Christian Lindholm and his team at Fjord (whom the BBC have worked with on a number of occasions) has released a set of predictions for the mobile world in 2009 – and if they’re right, it sure looks like an exciting year ahead. In fact, taking an optimistic view of the trends, you might even say this could be THE year where mobile really comes centre stage. In the spirit of these being ‘Fjord Thoughts’ I wanted to share some of my own thoughts, which I’ve gathered under the headlines from the report. Make sure you read the full report and not just my comments – it’s really good stuff!
 

App Stores are digital Innovation Bazaars

The app stores are clearly going to be a crucial access point between consumers and content/services for their devices – there’s no doubting that. However, what I thought was really interesting here was the prediction that “The long tail of the App Store will allow the iPhone to attract great content and emerge as a true mobile gaming platform that puts pressure on the Nintendo DS and Sony PSP.”

Sure, you’ve been able to download and play games on a range of devices before and sure, many portable games consoles can connect to the internet, but I think this blurring will be particularly interesting. First, interesting to see which devices become prefered/dominant with which types of users but, moreso, from my perspective because its potentially where content and gaming can come much closer. Anyone fancy an alternate reality game that gives you clues in news stories based on where you are and the proximity of other players?

The Cloud puts digital life at your fingertips

“The PC is displaced as the hub and takes its place as a powerful but non-mobile client.” When I first read this, all I could think was, “Wow!” and then “But REALLY?” Much as I’d love to believe this and it would be great with relation to what I do for a living, it seemed a little implausible – reading on into the report, this is refined a bit to talk about teens and people in developing countries, and I think this is more likely. We see this happening for a small wedge of UK users – a growing minority – but I don’t see a full reversal of hub/client devices this year for mainstream audiences. Watching the behaviour of those audiences who DO make this switch will be interesting though. My youngest brother and a teenager I work with already can’t see the point of having a laptop (nevermind a desktop) when they can have a Blackberry.

I think the other interesting thing about how ‘the cloud’ will affect our experiences that will emerge will be around how entertainment and media cross between equally connected clients. With over-the-air downloads from the iTunes store, does the music ‘live’ on your PC or your iPhone? And will this be the year that delivers on the dream of being able to ‘take’ a programme you were watching on TV away on your phone when you leave the house?

TV finally goes mobile

I can’t write about this report without being grateful for the praise that Fjord has given the BBC in this section naming us as one of the players who will help drive this trend. Nice. We’re already seeing “mobile couch potato” behaviour growing – peak time for the use of BBC iPlayer on mobile is between 8.00pm and midnight – times when people are relaxing at home (possibly in bed) and using their reliable, fast wifi connections. This is different to what’s seen on the desktop version of BBC iPlayer and later than peak time for traditional TV viewing so very interesting to keep an eye on.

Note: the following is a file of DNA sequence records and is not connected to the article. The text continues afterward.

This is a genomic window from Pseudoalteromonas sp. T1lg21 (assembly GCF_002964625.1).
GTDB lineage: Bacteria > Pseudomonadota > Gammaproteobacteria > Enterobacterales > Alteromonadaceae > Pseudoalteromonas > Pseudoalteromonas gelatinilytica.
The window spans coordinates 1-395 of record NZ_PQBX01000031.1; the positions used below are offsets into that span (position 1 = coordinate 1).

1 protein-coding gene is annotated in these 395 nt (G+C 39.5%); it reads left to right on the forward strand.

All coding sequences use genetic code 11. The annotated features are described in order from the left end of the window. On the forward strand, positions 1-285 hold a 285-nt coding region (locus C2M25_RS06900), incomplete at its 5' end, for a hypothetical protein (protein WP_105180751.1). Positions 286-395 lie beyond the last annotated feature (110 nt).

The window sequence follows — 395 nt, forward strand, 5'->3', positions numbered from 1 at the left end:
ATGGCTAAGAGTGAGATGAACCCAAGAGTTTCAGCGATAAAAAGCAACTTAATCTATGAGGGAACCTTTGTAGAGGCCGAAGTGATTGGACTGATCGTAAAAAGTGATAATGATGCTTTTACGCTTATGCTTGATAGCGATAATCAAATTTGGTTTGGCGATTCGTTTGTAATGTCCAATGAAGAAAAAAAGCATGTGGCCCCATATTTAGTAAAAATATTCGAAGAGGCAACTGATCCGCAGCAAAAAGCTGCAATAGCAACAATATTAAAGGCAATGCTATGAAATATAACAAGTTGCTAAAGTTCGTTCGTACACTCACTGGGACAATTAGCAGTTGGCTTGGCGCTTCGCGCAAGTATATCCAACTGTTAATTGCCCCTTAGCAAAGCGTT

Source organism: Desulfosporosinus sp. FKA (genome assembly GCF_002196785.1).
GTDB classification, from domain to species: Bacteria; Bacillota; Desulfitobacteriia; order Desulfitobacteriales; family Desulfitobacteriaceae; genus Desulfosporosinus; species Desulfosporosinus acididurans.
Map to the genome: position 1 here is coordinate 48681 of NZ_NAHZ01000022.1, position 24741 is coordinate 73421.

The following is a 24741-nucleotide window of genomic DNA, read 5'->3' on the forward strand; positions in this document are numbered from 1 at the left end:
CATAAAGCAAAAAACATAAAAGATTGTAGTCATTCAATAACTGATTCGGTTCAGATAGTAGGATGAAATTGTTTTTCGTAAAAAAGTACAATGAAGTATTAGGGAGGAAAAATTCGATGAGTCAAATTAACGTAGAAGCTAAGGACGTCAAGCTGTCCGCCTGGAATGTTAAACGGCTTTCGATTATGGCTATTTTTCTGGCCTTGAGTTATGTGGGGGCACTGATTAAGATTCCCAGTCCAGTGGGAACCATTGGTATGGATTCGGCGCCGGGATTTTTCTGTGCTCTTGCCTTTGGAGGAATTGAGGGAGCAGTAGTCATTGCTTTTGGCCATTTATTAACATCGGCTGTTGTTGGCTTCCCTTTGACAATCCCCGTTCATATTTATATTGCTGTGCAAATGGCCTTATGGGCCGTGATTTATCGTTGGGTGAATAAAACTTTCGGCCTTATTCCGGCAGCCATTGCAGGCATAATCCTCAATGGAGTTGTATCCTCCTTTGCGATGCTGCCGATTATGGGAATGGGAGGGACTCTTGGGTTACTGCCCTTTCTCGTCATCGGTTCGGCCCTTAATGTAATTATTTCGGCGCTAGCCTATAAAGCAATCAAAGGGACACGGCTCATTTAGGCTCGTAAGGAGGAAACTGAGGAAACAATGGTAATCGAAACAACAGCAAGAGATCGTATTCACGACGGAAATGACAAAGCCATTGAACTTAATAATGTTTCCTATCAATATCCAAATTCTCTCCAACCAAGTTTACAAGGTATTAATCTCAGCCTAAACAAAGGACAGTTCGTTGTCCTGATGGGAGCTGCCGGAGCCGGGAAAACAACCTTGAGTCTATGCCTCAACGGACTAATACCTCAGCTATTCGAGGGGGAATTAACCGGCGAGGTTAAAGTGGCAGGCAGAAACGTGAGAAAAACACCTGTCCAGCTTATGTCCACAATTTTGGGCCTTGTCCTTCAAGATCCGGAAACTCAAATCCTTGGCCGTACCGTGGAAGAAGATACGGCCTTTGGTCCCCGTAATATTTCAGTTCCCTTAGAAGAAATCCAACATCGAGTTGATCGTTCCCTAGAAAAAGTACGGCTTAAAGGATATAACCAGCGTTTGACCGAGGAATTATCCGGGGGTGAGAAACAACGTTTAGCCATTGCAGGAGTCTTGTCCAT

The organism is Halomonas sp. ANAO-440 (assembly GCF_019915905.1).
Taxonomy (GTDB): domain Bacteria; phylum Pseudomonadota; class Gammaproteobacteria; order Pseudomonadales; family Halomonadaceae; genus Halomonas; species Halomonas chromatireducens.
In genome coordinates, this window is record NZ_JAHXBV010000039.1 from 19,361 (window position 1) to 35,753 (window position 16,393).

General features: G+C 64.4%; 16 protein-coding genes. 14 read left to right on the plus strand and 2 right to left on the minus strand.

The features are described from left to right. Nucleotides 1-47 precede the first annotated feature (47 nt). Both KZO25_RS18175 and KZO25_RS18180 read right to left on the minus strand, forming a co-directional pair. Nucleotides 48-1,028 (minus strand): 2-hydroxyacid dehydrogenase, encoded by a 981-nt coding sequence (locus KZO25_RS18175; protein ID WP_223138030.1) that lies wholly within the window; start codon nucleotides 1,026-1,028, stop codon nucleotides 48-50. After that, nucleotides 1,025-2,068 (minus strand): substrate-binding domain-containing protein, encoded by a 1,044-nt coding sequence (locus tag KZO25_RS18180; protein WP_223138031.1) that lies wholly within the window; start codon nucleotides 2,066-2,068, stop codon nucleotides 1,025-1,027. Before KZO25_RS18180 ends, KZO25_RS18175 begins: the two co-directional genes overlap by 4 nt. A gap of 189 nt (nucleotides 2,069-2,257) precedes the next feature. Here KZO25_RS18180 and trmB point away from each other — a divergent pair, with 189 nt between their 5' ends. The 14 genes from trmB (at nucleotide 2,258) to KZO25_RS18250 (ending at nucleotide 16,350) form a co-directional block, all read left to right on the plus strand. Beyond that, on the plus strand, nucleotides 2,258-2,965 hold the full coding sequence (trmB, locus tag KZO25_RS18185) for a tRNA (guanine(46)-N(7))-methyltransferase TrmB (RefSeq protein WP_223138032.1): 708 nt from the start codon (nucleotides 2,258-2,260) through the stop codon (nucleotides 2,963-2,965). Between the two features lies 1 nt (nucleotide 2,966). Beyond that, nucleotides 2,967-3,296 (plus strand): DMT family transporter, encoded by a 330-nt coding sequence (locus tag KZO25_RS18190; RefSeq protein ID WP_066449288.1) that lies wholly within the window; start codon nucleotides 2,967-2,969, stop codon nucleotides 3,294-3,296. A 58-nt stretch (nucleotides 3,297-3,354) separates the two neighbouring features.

I recently saw another presentation (by another company) looking at mobile in 2009 that predicted that Mobile TV was dead. At first these seemed contradictory – but actually, they were in agreement. What the other presentation meant was that TV on operator portals was dead; and that its time for other TV/video services to emerge – perhaps like BBC iPlayer on mobile and the others that Fjord are suggesting. Wouldn’t it be cool if we stopped watching video on our mobile screens this year and that its when “video goggles” (aka virtual retinal display) takes off?

Location becomes the new service bedrock Sure, I buy this. BUT… the editor in me would modify this prediction slightly. I think there’s going to be a proliferation of applications that use location – but I’m not convinced they’ll all be very useful or as easy to develop as some people think. I talk to a lot of people who make the assumption that if something’s near you, it’s automatically relevant – this isn’t always the case, and even if it is, it might not be what you want.

If I’m searching on my geo-aware device for information about an upcoming business trip or holiday, I definitely DON’T want information about what’s currently nearest to me. I’d probably like to know what hotels people who LIVE near me stayed in when they went to my destination – but I suspect working out these types of subtleties and the user experiences that make them excellent will be a little bit of a way off and that we might see a lot of gimmicks in the meantime (excluding maps, of course). And worse, the top 10 headlines near me, might actually do me a dis-service if it turns out that the raging fire a few towns over is the 11th story, meaning I never get to find out that my home is in danger.